Select Page

by Jerri Whitner, Student Contributor

For weeks, Dr. Stephen Wilson, along with the dedication and efforts of the students, faculty, and staff have tirelessly worked to make Alice Lloyd College’s third annual St. Patrick’s Day Parade not only a success but one of ALC’s largest parades yet. The parade, held on March 7th, included floats from several ALC clubs and organizations such as the new Track and Field Team and Campus Ministries. Sophomore Grace Baker performed an Irish inspired dance in the parade, and several members of the offcampus community also participated such as the Perry Central High School Color Guard and bagpiper Nathan Mann. The ALC Alumni Office contributed to the festivities by generously supplying student spectators with St. Patrick’s Day themed refreshments, necklaces, and headbands 

As the faculty sponsor of the parade, Dr. Stephen Wilson filled his role of parade supervisor with ease, generating enthusiastic support from the ALC Community. He says of the parade, “Our campus loves the annual St. Patrick’s Parade.  With over 100 participants, the event is the largest campus social event between the Valentine’s Day dance and campus springtime events.  This year my role was much diminished as students:  Lindsay Blanken, Colbi Johnson, Jonathan Taylor, and John Driskill provided virtually all of the planning and execution of the event.” The students helped with promotional advertisements, recruiting parade participants, and decorations. The extensive and avid support of the ALC Community demonstrates how much the parade has grown throughout the years. Originally, the parade began with only one student coordinator,  then freshman Lindsay Blanken.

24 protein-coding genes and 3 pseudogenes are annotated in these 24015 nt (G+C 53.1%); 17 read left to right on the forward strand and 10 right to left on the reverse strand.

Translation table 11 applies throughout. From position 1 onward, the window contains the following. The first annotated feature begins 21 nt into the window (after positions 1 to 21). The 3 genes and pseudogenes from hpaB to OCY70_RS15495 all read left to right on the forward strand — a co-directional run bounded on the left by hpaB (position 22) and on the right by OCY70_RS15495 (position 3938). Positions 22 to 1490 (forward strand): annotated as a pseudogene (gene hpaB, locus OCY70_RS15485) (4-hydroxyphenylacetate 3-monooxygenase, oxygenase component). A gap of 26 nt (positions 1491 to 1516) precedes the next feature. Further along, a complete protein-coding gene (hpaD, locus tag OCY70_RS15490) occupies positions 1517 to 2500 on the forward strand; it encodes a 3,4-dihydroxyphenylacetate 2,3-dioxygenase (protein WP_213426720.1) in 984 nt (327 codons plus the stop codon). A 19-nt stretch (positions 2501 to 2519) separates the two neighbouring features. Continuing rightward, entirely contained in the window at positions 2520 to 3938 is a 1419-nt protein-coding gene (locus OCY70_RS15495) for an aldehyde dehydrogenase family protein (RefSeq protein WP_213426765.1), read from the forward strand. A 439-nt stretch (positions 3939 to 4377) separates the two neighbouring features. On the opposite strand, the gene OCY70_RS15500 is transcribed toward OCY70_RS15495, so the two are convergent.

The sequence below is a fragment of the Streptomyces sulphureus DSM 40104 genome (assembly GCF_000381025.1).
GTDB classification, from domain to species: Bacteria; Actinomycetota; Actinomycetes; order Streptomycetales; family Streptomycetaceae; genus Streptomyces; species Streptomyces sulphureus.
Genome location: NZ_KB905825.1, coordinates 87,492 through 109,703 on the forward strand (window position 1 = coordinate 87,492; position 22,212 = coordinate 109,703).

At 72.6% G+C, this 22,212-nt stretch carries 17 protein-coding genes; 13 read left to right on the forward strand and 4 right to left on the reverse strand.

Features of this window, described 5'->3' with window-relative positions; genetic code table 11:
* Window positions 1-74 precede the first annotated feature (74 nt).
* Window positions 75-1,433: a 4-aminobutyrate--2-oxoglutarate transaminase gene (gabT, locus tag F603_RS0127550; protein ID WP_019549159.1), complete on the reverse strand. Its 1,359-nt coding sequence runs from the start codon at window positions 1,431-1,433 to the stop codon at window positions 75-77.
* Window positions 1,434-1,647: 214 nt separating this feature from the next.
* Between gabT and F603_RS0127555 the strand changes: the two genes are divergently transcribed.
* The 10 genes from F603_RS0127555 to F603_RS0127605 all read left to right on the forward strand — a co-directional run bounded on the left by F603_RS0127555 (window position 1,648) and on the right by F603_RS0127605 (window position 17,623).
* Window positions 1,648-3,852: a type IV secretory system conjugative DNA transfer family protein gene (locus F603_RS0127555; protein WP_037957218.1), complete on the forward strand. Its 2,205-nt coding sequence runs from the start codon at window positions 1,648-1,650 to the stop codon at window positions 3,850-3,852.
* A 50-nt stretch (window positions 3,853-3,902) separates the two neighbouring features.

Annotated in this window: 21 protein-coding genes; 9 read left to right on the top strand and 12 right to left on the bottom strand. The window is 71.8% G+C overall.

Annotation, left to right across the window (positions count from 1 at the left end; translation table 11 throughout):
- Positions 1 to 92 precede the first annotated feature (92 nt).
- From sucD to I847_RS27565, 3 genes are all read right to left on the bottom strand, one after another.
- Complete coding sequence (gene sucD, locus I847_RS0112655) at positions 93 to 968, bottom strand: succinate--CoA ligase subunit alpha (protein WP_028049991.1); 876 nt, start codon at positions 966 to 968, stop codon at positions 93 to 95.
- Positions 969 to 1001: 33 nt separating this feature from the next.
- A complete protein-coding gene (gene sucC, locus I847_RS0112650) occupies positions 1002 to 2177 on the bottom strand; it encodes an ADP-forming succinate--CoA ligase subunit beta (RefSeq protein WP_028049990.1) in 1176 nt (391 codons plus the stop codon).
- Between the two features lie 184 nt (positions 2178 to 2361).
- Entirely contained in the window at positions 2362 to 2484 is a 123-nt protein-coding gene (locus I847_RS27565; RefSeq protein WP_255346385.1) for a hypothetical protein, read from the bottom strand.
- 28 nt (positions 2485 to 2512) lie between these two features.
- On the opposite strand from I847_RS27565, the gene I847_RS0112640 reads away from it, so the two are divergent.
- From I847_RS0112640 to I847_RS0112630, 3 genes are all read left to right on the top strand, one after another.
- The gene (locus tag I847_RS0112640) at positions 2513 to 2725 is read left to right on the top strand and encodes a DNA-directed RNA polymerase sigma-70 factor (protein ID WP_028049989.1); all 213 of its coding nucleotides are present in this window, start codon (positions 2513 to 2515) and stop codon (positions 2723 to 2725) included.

Now as a senior history major, Lindsay’s interest is not only focused on national or world history but also on local Scots-Irish history, which she strives to honor in the parade. However, what evolved into the current parade began as a small march to surprise a former professor with direct Irish heritage. After the first march, Lindsay says, “Dr. Wilson and I were discussing ideas for how to celebrate the next year, and I jokingly suggested a parade. The longer we talked it out, the more plausible the idea became.” When the next year came around, Lindsay found herself as the Parade Director and began preparing early for the event by talking to clubs and organizations about her ideas. Many seemed as excited as she was at the opportunity to participate in a parade that honored their heritage. 

Over the past three years, she has added participants and floats to the parade in addition to creating a parade order and helping with decorations. Lindsay completed her parade responsibilities while also balancing her studies and required work-study hours; through this challenge she found, I do a lot of the planning and envisioning, but the campus as a whole makes it happen. Seeing everyone working together and having fun as a community makes all the hard work worth it.” Although Lindsay is graduating this year, she hopes to return to campus to participate in the 2020 St. Patrick’s Day Parade whether that be doing some of the “grunt work, as she calls it, or simply spectating the event. Lindsay leaves big shoes for the next Parade Director to fill but also a campus tradition that continues to be enjoyed by the whole community.  

For three consecutive years, the ALC community has come together to participate in the St. Patrick’s Day Parade not merely to show off their green apparel, eat candy, or ride in floats. The parade encompasses so much more for the students, faculty, and staff of ALC because it is about the heritage of the region. The Scots-Irish settled in Eastern Kentucky and influenced many of the traditions still carried out in Appalachia. People from other regions may view such traditions as oddities, but through the St. Patrick’s Day Parade ALC students are demonstrating pride for the region they come from and the culture that continues to shape their lives.